The undoubtedly valuable work of creating a land and property information hub for Scotland may be an “exciting development”, as Keeper of the Registers Sheenagh Adams has described it, but it is certainly not a fast-moving one.
The online system will eventually allow users to find out comprehensive information about any piece of land or property in Scotland with a single enquiry, including school catchment areas, mining reports, invasive species, flood risks and crime statistics. The hub will also include statistics that people need when making property decisions.
The changes are being made in the Land Registration Scotland Act 2012, which came into force in December 2014. The intention is that all properties on the Land Register must be shown on a map and cannot overlap with one another.
However, most land and property in Scotland is rural. While 58% of property is now on the Register, that accounts for only 28% of the land mass. This means that 72% of land still has to be registered.
The uptake among property and landowners has been only slightly more than glacial, and the Keeper has tried to encourage a more proactive voluntary registration by offering a 25% reduction in the not-insignificant registration fees.
And costs are certainly a major issue. Though the Keeper may be reducing fees, the time spent by professional services firms such as DM Hall Property Search, in title examination and mapping is a consideration.
Large public sector organisations, for instance, face a mammoth task in trawling through dusty old documents, with consequent professional costs and man hours, to help co-ordinate the myriad of title plans.
The relevant question for Chartered Surveyors is how the profession will react to this new source of information as it gradually evolves and what it means for valuation practice in future and, importantly, market sentiment.
As a consequence of the processes currently under way, the changes in the amount type and quality of information will become apparent only as time goes by, and the responses from Surveyors are likely to be subject to subtle alteration.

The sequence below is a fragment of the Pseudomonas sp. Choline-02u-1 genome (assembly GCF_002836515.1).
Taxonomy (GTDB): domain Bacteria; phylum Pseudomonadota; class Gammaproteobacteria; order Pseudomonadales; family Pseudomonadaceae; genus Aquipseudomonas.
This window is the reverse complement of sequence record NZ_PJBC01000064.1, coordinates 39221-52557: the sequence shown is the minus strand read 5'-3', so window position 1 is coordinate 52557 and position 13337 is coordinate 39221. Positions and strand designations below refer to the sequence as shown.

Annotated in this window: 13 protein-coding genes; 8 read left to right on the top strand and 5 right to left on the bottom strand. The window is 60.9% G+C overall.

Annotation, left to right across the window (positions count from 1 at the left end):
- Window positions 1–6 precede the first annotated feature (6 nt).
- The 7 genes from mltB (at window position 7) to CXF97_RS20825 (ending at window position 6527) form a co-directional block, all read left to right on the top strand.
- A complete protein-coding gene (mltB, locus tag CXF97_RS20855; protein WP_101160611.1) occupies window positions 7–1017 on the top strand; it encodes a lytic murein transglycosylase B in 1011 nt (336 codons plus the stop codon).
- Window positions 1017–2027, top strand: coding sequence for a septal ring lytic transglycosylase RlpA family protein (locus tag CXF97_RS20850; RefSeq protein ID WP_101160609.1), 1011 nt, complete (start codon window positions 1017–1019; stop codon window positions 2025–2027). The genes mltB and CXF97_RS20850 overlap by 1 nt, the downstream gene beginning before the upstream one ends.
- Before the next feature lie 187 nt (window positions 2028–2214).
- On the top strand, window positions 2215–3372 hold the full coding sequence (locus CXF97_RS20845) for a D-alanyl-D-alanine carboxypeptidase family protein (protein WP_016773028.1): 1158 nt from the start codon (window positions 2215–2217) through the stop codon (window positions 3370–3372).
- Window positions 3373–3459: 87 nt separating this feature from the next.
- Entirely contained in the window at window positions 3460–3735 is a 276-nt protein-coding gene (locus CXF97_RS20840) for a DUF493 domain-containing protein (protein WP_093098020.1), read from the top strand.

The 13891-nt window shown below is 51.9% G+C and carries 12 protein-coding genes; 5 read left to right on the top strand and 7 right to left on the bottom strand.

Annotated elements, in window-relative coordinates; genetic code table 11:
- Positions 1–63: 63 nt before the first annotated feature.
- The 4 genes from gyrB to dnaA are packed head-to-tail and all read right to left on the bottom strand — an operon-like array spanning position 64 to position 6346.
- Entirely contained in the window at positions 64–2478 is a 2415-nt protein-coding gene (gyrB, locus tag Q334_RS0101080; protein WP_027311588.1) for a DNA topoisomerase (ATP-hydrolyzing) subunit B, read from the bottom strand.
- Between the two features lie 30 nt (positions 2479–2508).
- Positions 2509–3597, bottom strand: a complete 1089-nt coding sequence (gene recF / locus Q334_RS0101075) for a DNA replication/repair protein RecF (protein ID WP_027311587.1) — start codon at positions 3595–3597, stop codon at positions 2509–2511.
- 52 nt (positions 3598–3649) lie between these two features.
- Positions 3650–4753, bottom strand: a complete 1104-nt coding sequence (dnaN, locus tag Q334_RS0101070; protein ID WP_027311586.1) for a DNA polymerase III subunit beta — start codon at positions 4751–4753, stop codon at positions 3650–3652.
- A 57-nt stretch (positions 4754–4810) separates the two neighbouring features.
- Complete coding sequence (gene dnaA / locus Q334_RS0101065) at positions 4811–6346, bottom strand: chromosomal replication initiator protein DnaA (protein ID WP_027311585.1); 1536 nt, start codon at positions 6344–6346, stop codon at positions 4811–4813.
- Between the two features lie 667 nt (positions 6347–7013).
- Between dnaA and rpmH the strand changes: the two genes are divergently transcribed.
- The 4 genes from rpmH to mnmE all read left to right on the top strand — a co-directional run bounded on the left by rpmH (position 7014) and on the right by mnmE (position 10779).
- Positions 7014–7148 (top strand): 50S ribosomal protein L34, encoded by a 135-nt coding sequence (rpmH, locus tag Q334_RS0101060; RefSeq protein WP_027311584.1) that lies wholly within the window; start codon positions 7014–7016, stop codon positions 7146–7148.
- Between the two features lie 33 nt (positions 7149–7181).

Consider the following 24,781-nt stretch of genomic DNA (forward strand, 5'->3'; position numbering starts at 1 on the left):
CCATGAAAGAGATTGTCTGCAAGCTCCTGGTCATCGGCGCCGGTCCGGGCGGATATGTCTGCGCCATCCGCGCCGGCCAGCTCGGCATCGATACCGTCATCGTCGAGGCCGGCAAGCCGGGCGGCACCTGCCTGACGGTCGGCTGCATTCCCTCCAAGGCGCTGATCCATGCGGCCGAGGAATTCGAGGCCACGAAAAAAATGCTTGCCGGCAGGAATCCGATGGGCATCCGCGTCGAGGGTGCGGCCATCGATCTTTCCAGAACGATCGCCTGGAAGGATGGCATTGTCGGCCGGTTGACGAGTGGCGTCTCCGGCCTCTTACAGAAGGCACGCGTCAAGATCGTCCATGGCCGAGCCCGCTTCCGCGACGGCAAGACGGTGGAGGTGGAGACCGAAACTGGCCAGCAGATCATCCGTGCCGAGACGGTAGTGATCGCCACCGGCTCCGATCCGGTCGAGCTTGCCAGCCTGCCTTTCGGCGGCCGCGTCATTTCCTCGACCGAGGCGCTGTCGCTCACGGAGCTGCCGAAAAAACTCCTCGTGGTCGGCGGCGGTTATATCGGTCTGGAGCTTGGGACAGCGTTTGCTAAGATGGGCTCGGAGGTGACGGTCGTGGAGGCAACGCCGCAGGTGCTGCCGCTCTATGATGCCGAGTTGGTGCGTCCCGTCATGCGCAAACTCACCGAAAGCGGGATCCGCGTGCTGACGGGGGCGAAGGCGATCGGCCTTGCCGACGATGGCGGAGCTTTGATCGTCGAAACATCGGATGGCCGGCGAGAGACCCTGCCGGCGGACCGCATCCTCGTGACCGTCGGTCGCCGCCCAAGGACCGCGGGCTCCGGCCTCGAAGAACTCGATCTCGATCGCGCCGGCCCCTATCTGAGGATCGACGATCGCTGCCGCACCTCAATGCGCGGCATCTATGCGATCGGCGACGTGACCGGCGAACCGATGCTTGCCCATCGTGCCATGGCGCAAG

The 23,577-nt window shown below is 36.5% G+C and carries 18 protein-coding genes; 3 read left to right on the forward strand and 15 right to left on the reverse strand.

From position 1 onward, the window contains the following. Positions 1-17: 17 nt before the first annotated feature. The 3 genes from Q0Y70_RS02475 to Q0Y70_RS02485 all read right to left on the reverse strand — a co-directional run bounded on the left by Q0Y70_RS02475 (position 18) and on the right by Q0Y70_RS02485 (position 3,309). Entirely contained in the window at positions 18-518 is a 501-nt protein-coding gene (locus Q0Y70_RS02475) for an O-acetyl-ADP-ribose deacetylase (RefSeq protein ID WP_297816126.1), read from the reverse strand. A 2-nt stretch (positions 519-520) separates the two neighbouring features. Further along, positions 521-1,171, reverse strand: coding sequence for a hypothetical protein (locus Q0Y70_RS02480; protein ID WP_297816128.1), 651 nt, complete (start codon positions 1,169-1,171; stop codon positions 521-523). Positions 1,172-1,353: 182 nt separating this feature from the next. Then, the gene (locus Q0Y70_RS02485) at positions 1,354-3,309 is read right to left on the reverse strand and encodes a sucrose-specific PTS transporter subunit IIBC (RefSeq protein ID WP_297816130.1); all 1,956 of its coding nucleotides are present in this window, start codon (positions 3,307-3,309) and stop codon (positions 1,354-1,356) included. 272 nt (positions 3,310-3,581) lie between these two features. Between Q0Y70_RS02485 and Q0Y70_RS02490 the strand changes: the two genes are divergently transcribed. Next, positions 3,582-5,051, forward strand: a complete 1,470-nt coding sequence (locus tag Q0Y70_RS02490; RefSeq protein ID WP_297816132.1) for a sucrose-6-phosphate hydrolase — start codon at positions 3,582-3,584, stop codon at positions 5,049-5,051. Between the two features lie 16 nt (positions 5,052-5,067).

However, the balance of probabilities is that market places, and the professionals who reflect those markets, will incline naturally to a title which is in modern format, crystal clear in terms of its definitions and delineations and verified by the authority of the Keeper. A title where rights of access or rights to private water supplies and drainage outlets are put beyond all doubt, where boundaries follow fence lines, and accesses clearly abut public highways.
The analogy is that of a car buyer who, faced with a choice of two identical models, chooses the one which has complete records, maintenance logs and documentation, over the car which is backed by assurances from a motor engineer.
And, as surveying practices have adapted by responding to other readily available information on issues such as planning and development potential, flood risk, radon gas risk, nitrate vulnerable zones, sites of special scientific interest, so too has the market.
There is likely to be a subtle shift towards the recognition of value in a title registered under the new digital system, in that it puts beyond doubt any potential areas which might be subject to challenge. Clearly, as at present, if there is the potential for challenge, value can be reduced significantly.
The corollary is that, if the market evolves in the direction of a preference for better information, agents are likely to factor into their advice to clients that they should ensure that their title is up to date, before marketing, to ensure speedy transactions and liquidity in their sale. This is not just for protection of value, and saleability, though. DM Hall Property Search has already unearthed rights from these dusty old files such as unknown access, mineral rights and even potential development plots.
The Keeper and her team have embarked on an arduous task, and are facing an uphill struggle in trying to encourage land registration, largely on grounds of cost and understandable inertia.
But if the new system begins to demonstrate that it facilitates ease of tradability and ease of sale, perhaps they will begin to find that it becomes its own best advertisement.
Gordon King, BSc FRICS, leads DM Hall’s rural specialist department Baird Lumsden and is a rural valuer who for many years sat on the RICS Rural Professional Group in Edinburgh and, latterly, in London. Today he sits on the RICS UK Valuation Professional Group.